( READ PDF ) ☩ Nesnesitelná lehkost bytí ☲ MOBI eBook or Kindle ePUB free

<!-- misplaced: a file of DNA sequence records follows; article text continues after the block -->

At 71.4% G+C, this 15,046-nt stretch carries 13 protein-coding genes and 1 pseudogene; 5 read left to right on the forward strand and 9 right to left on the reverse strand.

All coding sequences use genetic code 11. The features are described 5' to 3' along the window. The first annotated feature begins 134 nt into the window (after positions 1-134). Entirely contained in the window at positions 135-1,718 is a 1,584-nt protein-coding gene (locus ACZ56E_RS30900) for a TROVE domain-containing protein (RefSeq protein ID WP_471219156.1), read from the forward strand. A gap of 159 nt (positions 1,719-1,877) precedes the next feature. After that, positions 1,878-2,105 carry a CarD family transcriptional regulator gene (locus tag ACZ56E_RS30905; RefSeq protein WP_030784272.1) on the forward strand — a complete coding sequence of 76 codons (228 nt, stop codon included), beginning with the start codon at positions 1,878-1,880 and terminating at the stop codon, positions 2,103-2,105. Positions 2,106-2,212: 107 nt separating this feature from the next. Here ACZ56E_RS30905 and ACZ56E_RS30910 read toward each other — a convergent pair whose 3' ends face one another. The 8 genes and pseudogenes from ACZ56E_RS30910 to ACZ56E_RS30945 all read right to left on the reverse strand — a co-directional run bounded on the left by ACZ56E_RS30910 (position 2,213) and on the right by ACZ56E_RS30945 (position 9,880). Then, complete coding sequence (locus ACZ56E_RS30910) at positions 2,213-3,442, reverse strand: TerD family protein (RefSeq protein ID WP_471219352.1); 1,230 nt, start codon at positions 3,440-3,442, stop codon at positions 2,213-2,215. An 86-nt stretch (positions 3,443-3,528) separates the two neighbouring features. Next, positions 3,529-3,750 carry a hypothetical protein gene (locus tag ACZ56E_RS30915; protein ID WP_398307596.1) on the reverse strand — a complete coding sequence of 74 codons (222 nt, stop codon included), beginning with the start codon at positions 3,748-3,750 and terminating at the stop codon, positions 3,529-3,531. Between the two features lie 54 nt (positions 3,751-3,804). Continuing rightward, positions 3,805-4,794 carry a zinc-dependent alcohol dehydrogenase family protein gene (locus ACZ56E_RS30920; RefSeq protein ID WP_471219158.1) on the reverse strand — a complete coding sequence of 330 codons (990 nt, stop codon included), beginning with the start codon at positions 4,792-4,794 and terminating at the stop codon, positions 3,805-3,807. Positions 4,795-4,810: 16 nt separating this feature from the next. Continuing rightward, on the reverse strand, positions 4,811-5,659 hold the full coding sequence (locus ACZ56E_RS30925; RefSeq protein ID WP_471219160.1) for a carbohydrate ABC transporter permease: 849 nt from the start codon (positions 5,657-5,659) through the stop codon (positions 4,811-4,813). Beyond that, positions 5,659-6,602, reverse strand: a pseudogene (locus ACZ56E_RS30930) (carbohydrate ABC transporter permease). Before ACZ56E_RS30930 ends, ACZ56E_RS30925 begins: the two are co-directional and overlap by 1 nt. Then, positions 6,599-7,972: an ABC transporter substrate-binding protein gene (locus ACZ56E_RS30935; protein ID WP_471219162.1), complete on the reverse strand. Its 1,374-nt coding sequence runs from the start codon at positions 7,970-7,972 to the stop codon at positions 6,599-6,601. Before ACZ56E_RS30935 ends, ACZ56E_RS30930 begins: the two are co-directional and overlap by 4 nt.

This review is sung by Freddy Mercury to the tune of Bohemian Rhapsody.Is this a fiction?Is this just fantasy?Not just a narrativeOf Czech infidelity.Reader four eyesLook onto the page and readI'm just a Prague boy, I’ve sex with empathyBecause I'm easy come, easy goA little high, little lowAny Soviet era Czech knows, unbearable lightness of beingGood Reads, just read a bookPut a bookmark on the pagePlayed my audio now it’s readGood Reads, the book had just begunBut now I've read all Milan had to sayGood Reads, oooDidn't mean to make you sighIf I'm not back again this time tomorrowCarry on, carry on, unbearable lightness of beingToo late, this book is doneA short book no need to break the spineBody’s just egalitarianGood read everybody – I’ll say soGotta leave you all behind and face the truthGood Reads, ooo (any Soviet era Czech knows)I don't want the book to endI sometimes wish I'd never started to read at allI read a little dialogue from of a manTomas, Tomas will you make love to Teresa?Thunderbolt and lightning very nearly enticing meRepetition! Repetition!Repetition! Repetition!Repetition Kundera– Metaphor!But I'm just a Prague boy and many women love meHe's just a Prague boy from a Czech familyFlair is his prose from this virtuosityEasy come easy go will you let me goBohemia! No we will not let you go let him goBohemia! We will not let you go let him goBohemia! We will not let you go let me goWill not let you go let me go (never)Never let you go let me goNever let me go oooNo, no, no, no, no, no, noOh Milan Kundera, Milan Kundera says its soPremier Brezhnev has a gulag put aside for meFor meFor me[Brian May melts our faces with a blistering guitar solo while Wayne and Garth head bang in a Pacer]Soviet tanks can occupy and eat our pieNaked women can sing and leave me to dieOh Milan, Kant German sex MilanJust gotta go Swiss just gotta get right outta hereOoh yeah, ooh yeahUnbearable lightnessAnyone can readUnbearable lightness unbearable lightness of beingAny Soviet era Czech knows I have a bone to pick with Kundera and his following People, this has got to be the most overrated book of human history I mean, references to infidelity alone (even infidelity that makes use of funky costumes like '50s ganster hatsthe only noteandapplauseworthy aspect this book!) do NOT make for good literature, and such is The Unbearable Lightness of Being, in a nutshell The male protaganist is, hands down, a onedimensional and boring buffoon, while the female protaganist is lackluster and underdeveloped This book is not but chicken soup for those obnoxious, lonely intellectuals who wish they could be playaz, and therefore admire Dr Love's trite antics In addition, Kundera's references to philosophy and Beethoven were clearly extracted from a cracker jack box In conclusion, the emperor has no clothes! Kunderafollowing (and you are the majority), free yourselves (!), and stop pretending that this book is good. There is probably one novel that is the most responsible for the direction of my postgraduation European backpacking trip ten years ago which landed me in Prague for two solid weeks Shortly before my friend Chad and I departed, he mailed me a letter and directed me to get my hands on a copy of Milan Kundera’s The Unbearable Lightness of Being Just read it, he wrote Whatever else you do, just read this book It is about everything in the world.Being already a Kafka fan of some longstanding, I was quite open to another absurdly minded Czech telling the story of his city and by extension the rest of the world The title itself was familiar, though not the author’s name, and I rather innocently mistook Kundera for a woman at first glance at the cover Suffice to say, Kundera had me at the very first paragraph Has any other modern novel had such a wonderfully philosophical opening than this one?The idea of eternal return is a mysterious one, and Nietzsche has often perplexed other philosophers with it: to think that everything recurs as we once experienced it, and that the recurrence itself recurs ad infinitum! What does this mad myth signify?In two sentences, the very first two, Kundera not only manages to break several writing rules of style (an exclamation mark, followed by a direct address to the reader being the most obvious), but he also succinctly sums up one of the most challenging philosophical concepts, yet is wise enough to address it on its own terms: as a “mad myth.”From the earliest possible chance, the author is telling us that he is indeed an intellectual, that he writes energetically, playfully, and that serious Ideas with the full timbre basso profundo tolling out that capital “I” are the very pith and marrow of novels and are not to be stuffed, labeled, and set up high on a shelf reserved for great thoughts too refined and delicate to mingle among the common rabble of characters and dialogue and action.Needless to say, this is a heady mix, the kind of thing to go straight to a recent college graduate with literature and philosophy on the brain And we haven’t even touched on the sex yet Kundera’s books are rife with sex, sex is the other engine driving this dually powered writer, sex both passionate and routine, sex filled up with deep emotional meaning and sex stripped down to its tangible physicality, sex as recurring motif in one’s life illuminating greater insights into one’s personality and sex as secret door into the aesthetics of our time.To write, as some have, that the book is primarily about erotic encounters is as much as to say that Beethoven was a guy who played piano Instead it is a book about tyranny, the large and the small, the ones we endure and the ones we resist, the ones we submit to for love and the ones that always rankle silently The tyranny of kitsch, as understood by the novel, kitsch to mean a subjective, sentimental folding screen that hides away the sight of death The questions that the book seeks to explore circle around the ideas of polar opposites, truth and lies, love and hate (or indifference), freedom and slavery, heaviness and lightness.The Kundera style is a very delightful bit and piecework manner We focus on one character, that character’s perceptions, that character’s perspectives, in little miniatures, some essaylike, that elaborate on the character’s psychology or history Then we shift to another character and learn new things about that person, sometimes touching on the same pieces we’ve seen already It’s like Rashomon butexpansive, drawing circles around lives and eras instead of merely one night’s events.Part of what Kundera does is move the story along through first one person, then go back in time and retell only some of that story focused on a second person and demonstrate how our best attempts at comprehending each other remains woefully inadequate There will always be layers fathoms below our drilling Yet at the same time, Kundera moves the story forward, stops, switches character again and in this third instance either goes back to person number one or switches to person number three and repeats the process, and repeats again What emerges is rather like conflicting court testimony, multiple moving parts simultaneously illuminating their own motivations and obscuring others’.If there is a weakness to all of this it is that Kundera’s novels sometimes develop the quality of theoretical exercises between characters embodying certain philosophical conceits While the author may touch the mind and the libido, the heart often remains chilly There is a sense of artificiality when you stare too longly at the book’s constructs, as though the author were merely embodying an essay with puppets for illustrative purposes Though what precisely does lie behind our disagreements and disconnections from others than differing mental states? We fall out of love with someone not because of the size of her bottom or his new haircut, but because our lives shift in differing directions and we can no longer think in the same cohesive manner with the other person Our ideas become different What are our wants but our ideas given concrete form and targets?“Metaphors are dangerous,” the author writesthan once throughout the novel “Metaphors are not be trifled with A single metaphor can give birth to love.” So thinks the novel’s “hero” Tomas, the epic womanizer, as he reflects on how he came to love Tereza who is soon his wife This couple, a marriage dancing around secrets and each of the partner’s inability to communicate finally the truth about who they are to their spouse, is used for comparison and contrast with Franz, a middle aged married professor in Switzerland who is in love with one of Tomas’ exiled Czech mistresses, the artist Sabine Their stories are told against the backdrop of the Russian invasion and subjugation of Czechoslovakia during the Cold War.Kundera twines their two stories together examining how love can either lift us up to heights of ecstasy or weigh us down with its solidity and unchangeable reality — then poses the surprising question: which condition should we view as the negative in binary opposition? Is it the uncentered lack of gravity that makes love real and powerful or does that quality make us too airy and flighty, unserious when we most need it? Or rather can it be love’s grounding quality that allows us to feel with stability the other’s existence — or does that weight merely pin us down, smother us with its heft? Can it be both? Can it be that when couples part it is because what is lighter than a breeze for one has become a leaden drag on the other?This is push and pull of ideas and language and sentiments is beautifully illustrated in the novel’s third part, titled “Words Misunderstood,” in which Kundera examines how Sabina and Franz’s inability to understand the terms the other uses leads to their separation This is done through a sort of anecdotal dictionary that allows each character to demonstrate their grasp of an idea The shortest bluntly captures some of the magic of this portion: CEMETERY Cemeteries in Bohemia are like gardens The graves are covered with grass and colorful flowers Modest tombstones are lost in the greenery When the sun goes down, the cemetery sparkles with tiny candles It looks as though the dead are dancing at a children’s ball Yes, a children’s ball, because the dead are as innocent as children No matter how brutal life becomes, peace always reigns in the cemetery Even in wartime, in Hitler’s time, in Stalin’s time, through all occupations When she felt low, [Sabina] would get into the car, leave Prague far behind, and walk through one or another of the country cemeteries she loved so well Against a backdrop of blue hills, they were as beautiful as a lullaby For Franz a cemetery was an ugly dump of stones and bones.And this too is part of the novel’s recurring genius At every stage, there is an elegiac note to happiness as though all these dances have been gone through before, as though all love affairs, even should Nietzsche be wrong, carry within them the seeds of their own endings Franz and Sabina’s inability to even understand each other on very basic levels dooms their romance from the beginning Their tragedy is commonplace and follows a pattern as though ritualized.Tereza and Tomas’ marriage we see is held together only by each other’s willingness to commit to it and to some third greater thing than either of themselves, though what that third thing is neither of them understand For each of them separately, it is a kind of death to be together and a kind of death to be apart, and together their momentary happinesses are a kind of staving off of this specter.Kundera nicely ends The Unbearable Lightness of Being, foreshadowing what happens later after the closing scenes, which gives the novel a sadly sweet tone instead of merely tragic Instead of simply ending with death, as a kind of negation, the book closes with sleep, part of the circling motif, the cycle we go through, our lives one passing hoop.After my initial reading of the novel, I found myself rereading it immediately, going through all of it again, underlining passages, committing certain ones to memory Over the years, I have returned again and again to this novel,than many others, muchthan Kundera’s other novels despite my having read them repeatedly as well To return to Kundera’s world is like reliving your best relationships (and maybe your worst ones as well), but reliving them as though you had been smarter, wiser, deeper at the time than you really were It is a kind of exorcism and a kind of nostalgia and it is a beautiful example of writing that matters, beyond all else, writing that matters. Kundera is an unconventional writer, to say the least If you are looking for fully fleshed characters or a smooth plot, The Unbearable Lightness of Being is not for you Kundera merely uses plot and characters as tools or examples to explain his philosophy about life, and that is what this novel is all about He will provide a glimpse of his characters' lives, hit the pause button and then go on to explain all about what just happened, the philosophy and psychology which drives the lives of his characters and often real lives as well In keeping with this format, the novel is fragmentary in structure It is easy to see how a reader can get annoyed at the author's getting lost in his philosophical musings so very often But if you can find some meaning in those, the novel just might work for you.Decisions and dilemmas Kundera's characters seem to searching for an elusive something, trying to find that perfect place in life where they would want to live forever However, it is difficult to know for sure the direction in which that perfect place lies If they find their current lives suffocating, going the other way could be liberating But is it worth leaving behind all that will be lost? The moment they take a step ahead, they begin feeling the pull of what they had just turned their back to Often the choice is not between perfection and imperfection, it is a tradeoff The ability to shape our own lives, to some extent at least, is a power Sometimes it can be a burden too Specially when there is no way of knowing what waits for us at the next corner Do we choose being happy today at the expense of 'What ifs..' plaguing us tomorrow? Or do we put us through an ordeal now in anticipation of it paying off in the future? What if we end up in a mess, unable to turn back?And therein lies the whole of man's plight Human time does not run in circles; it runs ahead in a straight line That is why man cannot be happy: happiness is the longing for repetition.Sometimes we can find the right answers only in retrospect We can never know what we want, because, living only one life, we can neither compare it with our previous lives nor perfect it in our lives to come Kundera speaks of the irony of human life Having only one life to live, makes the life choices difficult and onerous It is also because of this very fact of living only one life that these life choices do not have much weight in the bigger picture And it is this irony which causes the unbearable lightness of being The only thing that relieves us from this unbearable lightness are fortuitous occurences which, love it or hate it, have a say in making up our lives.They (human lives) are composed like music Guided by his sense of beauty, an individual transforms a fortuitous occurence (Beethoven's music, death under a train) into a motif , which then assumes a permanent place in the composition of the individual's life Love Kundera does not speak of love in a poetic, allbeautiful manner What happens when one of the characters packs her life in a suitcase and goes off to be with her lover? Is there music in the air, fluttering butterflies? No Her stomach makes a rumbling sound the moment she sees her loverbecause she hasn't eaten anything all day If a love is to be unforgettable, fortuities must immediately start fluttering down to it like birds to Francis of Assisi's shoulders.Finding love does not miraculously solve all their problems Love is often accompanied by jealousy, mistrust, lies, deceit, pain Yet they do find some strength in love and do all they can to hold on to it.Love is a battle, said MarieClaude, still smiling And I plan to go on fighting To the end.Along with these, Kundera touches upon a few other themes as well Some of those hit the right note, while there were parts that I found trite or pretentious or simply lacking any sense Take this for example One of the characters sleeps with every other woman who crosses his path Kundera philosophizes his physical desire and explains it as a deepseated intellectual curiosity Naah, I don't buy that Then there were pretendingtobedeep quotes that just went over my head.Tomas did not realize at the time that metaphors are dangerous Metaphors are not to be trifled with A single metaphor can give birth to love.Umm, What?Another thing I found odd was that the author breaks the fourth wall and tries to be defensive about the novel He comes in and explains how he is not just telling a story, but investigating human lives He tells us that the characters are merely figments of his imagination (so we shouldn't expect them to be realistic) He tells us that it is wrong to chide a novel for mysterious coincidences (so we shouldn't question the unrealistic events in the plot).Agreed there are some flaws, but I would have forgiven them even without the author explaining himself away. ( READ PDF ) ♾ Nesnesitelná lehkost bytí ☼ بار هستی اثر میلان کوندرا، نویسنده‌ی چک، تفکر و کاوش درباره‌ی زندگی انسان و فاجعه‌ی تنهایی او در جهان است چگونه بار هستی را به دوش می‌کشیم؟ آیا «سنگینی» بار هول‌انگیز و «سبکی» آن دلپذیر است؟برداشت فلسفی و زبان نافذ کتاب، از همان آغاز خواننده را با مسائل بنیادی هستی بشر روبه‌رو می‌کند و به تفرک وا می‌دارد اگرچه شخصیت‌های کتاب واقعی نیستند، از انسان‌های واقعی، بهتر درک و احساس می‌شوند 13% and I'm done I have had a run of books that have bored me, or annoyed me, or just did nothing for me This one is You know, I don't even know how to describe this one I pretty much hated it from the first page I do not understand the high rating on Goodreads for this book I can barely stand the thought of picking it up again and readingof the words telling me things about characters that I could not possibly care less about We have Tomas, whom we meet standing on his balcony and vacillating between whether he should ask a woman that he's in love with (read: met in a chance encounter and became infatuated with) to move in with him He's saved from making any kind of fucking decision by her showing up on his doorstep (literally) with her bags packed and ready to move in Which she does And then she clings to him (literally) every night to the point that he controls her sleep patterns He even, charmer that he is, fucks with her partiallyasleep mind and tells her that he's leaving her forever, so that she'll chase him and drag him back home.Tereza (that's the woman I had to look up her name) begins to have nightmares that he's cheating on her and forcing her to watch after finding a letter from a woman in Tomas's drawer describing that very thing So then, in the course of a sentence, we learn that Tomas has never stopped womanizing, then that he lied to Tereza about it, then tried to justify it, and now just tries to hide it from her, but won't stop And she stays He gets her a dog, because the dog will hopefully develop lesbian tendencies and love Tereza, because Tomas can't cope with her and needs help So yes, Tereza not only stays, but marries him.Why? *shrug* The book said so So then war comes, and they relocate but after a while Tereza leaves Tomas (taking the female dog that they named Karenin and now refer to using male pronouns Maybe to make Tomas feel as though Tereza has a lover as well? Who knows This book is so stupid) She leaves him, and I think, About frigging time There's no reason for her having decided to leave him NOW, as opposed to any day of the 7 previous years of dreading him coming home smelling of another woman, of fearing that every single woman she sees will be her husband's next conquest She decided to leave now because the book said so And then he realizes that he can't be without her, and goes to her, and she takes him back, and then he realizes he feels nothing for her but mild indigestion and pressure in his stomach and the despair of having returned I am a character reader I need characters that I can identify with, that I can understand, maybe like but these were none of those things I don't know them, I don't understand them, I don't identify with them in any way and I don't want to I just want to stop reading about them And so I did. This book definitely wins the award for Most Pretentious Title Ever People would ask me what I was reading, and I would have to respond by reading the title in a sarcastic, OxfordProfessorofLiterature voice to make it clear that I was aware of how obnoxiously superior I sounded Honestly, Kundera: stop trying so hard Chill Out.When I first started reading this book, I really disliked it Kundera wastes the first two chapters on philosophical ramblings before he finally gets around to telling the story, and even then his own voice darts in and out of the story, interjecting his own opinion into the plot It's like trying to watch a movie with the director's commentary playing in the background all you can think is, shut up and let me watch the movie in peace! I also thought he was trying way too hard to be a Critically Acclaimed Author; for example: Tomas did not realize at the time that metaphors are dangerous Metaphors are not to be trifled with A single metaphor can give birth to love.Umsure Why not But once he decides to relax a little and actually tell a coherent story, it becomes really engrossing I was never crazy about Tomas and Tereza, who love each other despite the fact that Tomas is a selfish manwhore (Kundera phrased itpoetically, but that's basically the truth), but I think I understood them Also, the last 50some pages of the book were AMAZING, made me cry, and are the reason this book gets four stars instead of three We can never know what we want, because, living only one life, we can neither compare it with our previous lives nor perfect it in our lives to come. 256 Nesnesitelná lehkost bytí = L’insoutenable légèreté de l’être = The Unbearable Lightness of Being, Milan KunderaThe Unbearable Lightness of Being (Czech: Nesnesitelná lehkost bytí) is a 1984 novel by Milan Kundera, about two women, two men, a dog and their lives in the 1968 Prague Spring period of Czechoslovak history Although written in 1982, this novel was not published until two years later, in a French translation (as L'Insoutenable légèreté de l'être) The original Czech text was published the following year.عنوانها: بار هستی؛ کلاه کلمنتیس؛ نویسنده: میلان کوندرا؛ تاریخ نخستین خوانش: هشتم ماه سپتامبر سال 1987 میلادی؛ و بار دوم: سال 2007 میلادیعنوان: بار هستی؛ نویسنده: میلان کوندرا؛ مترجم: پرویز همایون پور؛ مشخصات نشر: تهران، گفتار، 1365، در 275 ص، موضوع: داستانهای نویسندگان چک سده ی 20 معنوان: کلاه کلمنتیس؛ نویسنده: میلان کوندرا؛ مترجم: احمد میرعلائی؛ مشخصات نشر: تهران، دماوند، 1364، در 178 ص، انتشارات باغ نو نیز در سال 1381 کتاب را از همین مترجم و در 127 ص منتشر کرده است؛ موضوع: ادبیات چک؛ نقد و بررسی سده 20 مکوندرا در توصیف قهرمانان خود میگویند: شخصیتهای رمانی که نوشته ام، امکانات خود من هستند که تحقق نیافته اند، بدین سبب هراسانم، نیز آنها را دوست میدارم، آنها از مرزی گذر کرده اند که من فقط آن را دور زده ام ا شربیانی The Unbearable Lightness of Being was almost unbearable to read There was a lot of pseudointellectual meandering about things that deserved a littlegrit Rather, I prefer a littlereality I didn't care about the characters, and I didn't feel like they cared about anything I feel like saying I was impressed with the thoughtiness of this book, but by the time I typed it I'd be so buried under multiple levels of irony that I'd suddenly be accidentally sincere again What was I saying? Oh, yeah I'd probably like this book a lotif I was havingsex NC The Unbelievable Lightness of The Novel I had started reading this in 2008 and had gotten along quite a bit before I stopped reading the book for some reason and then it was forgotten Recently, I saw the book in a bookstore and realized that I hadn't finished it I picked it up and started it all over again since I was not entirely sure where I had left off last time I was sure however that I had not readthan, say, 30 pages or so I definitely could not remember reading it for a long period of time I only remembered starting it and bits and pieces about infidelities and the russian occupation of the Czech And so, I started reading it, sure that soon a page will come from where the story will be fresh and unread I was soon into the fiftieth page and was amazed that as I read each page, I could distinctly remember every scene, every philosophical argument, even the exact quotes and the sequence of events that was to come immediately after the scene I was reading But I could never remember, try as I might, what was coming two pages further into the novel This is what comes from reading serious books lightly and not giving them the attention they deserve, I chastised myself, angry at the thought that my habit of reading multiple books in parallel must have been the cause of this I must, at the risk of appearing boastful, say that the reason this bothered so much was that I always used to take pride in being able to remember the books that I read almost verbatim and this experience of reading a book that I had read before with this sense of knowing and forgetting at the same time, the two sensations running circles around each other and teasing me was completely disorienting I felt like I was on some surreal world where all that is to come was already known to me but was still being revealed one step out of tune with my time.In any case, this continued, to my bewilderment well into the two hundredth page Even now, I could not shake the constant expectation that the story was going to go into unread new territories just 2 or 3 pages ahead of where I was Every line I read I could remember having read before and in spite of making this mistake through so many pages, I still could not but tell myself that this time, surely, I have reached the part where I must have last closed the book three years ago.Thus I have now reached the last few pages of the book and am still trying to come to terms with what it was about this novel that made me forget it, even though I identified with the views of the author and was never bored with the plot Was this an intentional effect or just an aberration? Will I have the same feeling if I picked up the book again a few years from today? I also feel a slight anger towards the author for playing this trick on me, for leading me on into reading the entire book again, without giving me anything new which I had not received from the book on my first reading Usually when I decide to read a book again, I do it with the knowledge that I will gain something new with this reading, but Kundera gave me none of that.What I do appreciate about this reading experience is this: as is stated in the novel, anything that happens only once might as well have not happened at all does it then apply that any novel that can be read only once, might as well have not been read at all?Beethoven The Art of The SublimeTo conclude, I will recount an argument from the book that in retrospect helps me explain the experience:Kundera talks (yes, the book is full of Kundera ripping apart the 'Fourth Wall' and talking to the reader, to the characters and even to himself) about an anecdote on how Beethoven came to compose one of his best quartets due to inspiration from a silly joke he had shared with a friend So Beethoven turned a frivolous inspiration into a serious quartet, a joke into metaphysical truth Yet oddly enough, the transformation fails to surprise us We would have been shocked, on the other hand, if Beethoven had transformed the seriousness of his quartet into the trifling joke First (as an unfinished sketch) would have come the great metaphysical truth and last (as a finished masterpiece)—the most frivolous of jokes! I would like to think that Kundera achieved this reverse proposition with this novel and that explains how I felt about it And, yes I finished reading the second last line of the book with the full awareness of what the last line of the novel was going to be.